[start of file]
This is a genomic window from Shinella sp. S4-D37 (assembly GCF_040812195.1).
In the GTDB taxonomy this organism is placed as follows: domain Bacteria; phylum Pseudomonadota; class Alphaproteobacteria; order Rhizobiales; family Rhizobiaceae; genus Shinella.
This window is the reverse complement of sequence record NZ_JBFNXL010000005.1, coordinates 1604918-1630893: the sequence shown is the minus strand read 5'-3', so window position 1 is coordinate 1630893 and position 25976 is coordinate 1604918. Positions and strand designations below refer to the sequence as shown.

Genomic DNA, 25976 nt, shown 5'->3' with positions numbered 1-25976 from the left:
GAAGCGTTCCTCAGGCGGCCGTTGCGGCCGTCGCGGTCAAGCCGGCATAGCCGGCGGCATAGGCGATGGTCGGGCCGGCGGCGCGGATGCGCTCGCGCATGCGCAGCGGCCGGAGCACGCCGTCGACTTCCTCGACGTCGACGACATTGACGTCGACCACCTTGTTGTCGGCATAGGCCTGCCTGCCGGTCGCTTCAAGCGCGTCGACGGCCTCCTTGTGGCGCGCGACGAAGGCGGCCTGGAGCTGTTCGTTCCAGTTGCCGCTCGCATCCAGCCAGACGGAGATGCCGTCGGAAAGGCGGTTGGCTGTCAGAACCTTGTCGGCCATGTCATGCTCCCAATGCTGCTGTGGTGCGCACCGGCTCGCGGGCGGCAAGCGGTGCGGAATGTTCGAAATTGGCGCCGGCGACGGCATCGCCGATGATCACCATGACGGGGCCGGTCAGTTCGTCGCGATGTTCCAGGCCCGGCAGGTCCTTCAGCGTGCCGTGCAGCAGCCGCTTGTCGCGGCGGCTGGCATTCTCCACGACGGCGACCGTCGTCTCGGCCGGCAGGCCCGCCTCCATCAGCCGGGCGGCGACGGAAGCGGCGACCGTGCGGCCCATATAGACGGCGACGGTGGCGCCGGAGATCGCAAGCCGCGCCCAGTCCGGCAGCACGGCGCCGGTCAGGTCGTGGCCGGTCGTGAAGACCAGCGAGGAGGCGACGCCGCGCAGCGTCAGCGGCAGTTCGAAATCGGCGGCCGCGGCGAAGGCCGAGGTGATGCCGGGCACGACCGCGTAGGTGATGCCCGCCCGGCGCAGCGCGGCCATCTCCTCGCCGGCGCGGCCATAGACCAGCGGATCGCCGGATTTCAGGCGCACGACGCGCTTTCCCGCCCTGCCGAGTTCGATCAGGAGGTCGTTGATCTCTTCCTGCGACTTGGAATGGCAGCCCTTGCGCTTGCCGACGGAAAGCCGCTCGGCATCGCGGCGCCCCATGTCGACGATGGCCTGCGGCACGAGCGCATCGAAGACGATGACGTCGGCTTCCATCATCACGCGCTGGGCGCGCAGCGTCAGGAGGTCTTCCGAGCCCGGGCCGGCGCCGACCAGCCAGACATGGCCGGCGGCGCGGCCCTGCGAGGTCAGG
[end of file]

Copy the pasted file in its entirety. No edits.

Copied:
This is a genomic window from Shinella sp. S4-D37 (assembly GCF_040812195.1).
In the GTDB taxonomy this organism is placed as follows: domain Bacteria; phylum Pseudomonadota; class Alphaproteobacteria; order Rhizobiales; family Rhizobiaceae; genus Shinella.
This window is the reverse complement of sequence record NZ_JBFNXL010000005.1, coordinates 1604918-1630893: the sequence shown is the minus strand read 5'-3', so window position 1 is coordinate 1630893 and position 25976 is coordinate 1604918. Positions and strand designations below refer to the sequence as shown.

Genomic DNA, 25976 nt, shown 5'->3' with positions numbered 1-25976 from the left:
GAAGCGTTCCTCAGGCGGCCGTTGCGGCCGTCGCGGTCAAGCCGGCATAGCCGGCGGCATAGGCGATGGTCGGGCCGGCGGCGCGGATGCGCTCGCGCATGCGCAGCGGCCGGAGCACGCCGTCGACTTCCTCGACGTCGACGACATTGACGTCGACCACCTTGTTGTCGGCATAGGCCTGCCTGCCGGTCGCTTCAAGCGCGTCGACGGCCTCCTTGTGGCGCGCGACGAAGGCGGCCTGGAGCTGTTCGTTCCAGTTGCCGCTCGCATCCAGCCAGACGGAGATGCCGTCGGAAAGGCGGTTGGCTGTCAGAACCTTGTCGGCCATGTCATGCTCCCAATGCTGCTGTGGTGCGCACCGGCTCGCGGGCGGCAAGCGGTGCGGAATGTTCGAAATTGGCGCCGGCGACGGCATCGCCGATGATCACCATGACGGGGCCGGTCAGTTCGTCGCGATGTTCCAGGCCCGGCAGGTCCTTCAGCGTGCCGTGCAGCAGCCGCTTGTCGCGGCGGCTGGCATTCTCCACGACGGCGACCGTCGTCTCGGCCGGCAGGCCCGCCTCCATCAGCCGGGCGGCGACGGAAGCGGCGACCGTGCGGCCCATATAGACGGCGACGGTGGCGCCGGAGATCGCAAGCCGCGCCCAGTCCGGCAGCACGGCGCCGGTCAGGTCGTGGCCGGTCGTGAAGACCAGCGAGGAGGCGACGCCGCGCAGCGTCAGCGGCAGTTCGAAATCGGCGGCCGCGGCGAAGGCCGAGGTGATGCCGGGCACGACCGCGTAGGTGATGCCCGCCCGGCGCAGCGCGGCCATCTCCTCGCCGGCGCGGCCATAGACCAGCGGATCGCCGGATTTCAGGCGCACGACGCGCTTTCCCGCCCTGCCGAGTTCGATCAGGAGGTCGTTGATCTCTTCCTGCGACTTGGAATGGCAGCCCTTGCGCTTGCCGACGGAAAGCCGCTCGGCATCGCGGCGCCCCATGTCGACGATGGCCTGCGGCACGAGCGCATCGAAGACGATGACGTCGGCTTCCATCATCACGCGCTGGGCGCGCAGCGTCAGGAGGTCTTCCGAGCCCGGGCCGGCGCCGACCAGCCAGACATGGCCGGCGGCGCGGCCCTGCGAGGTCAGG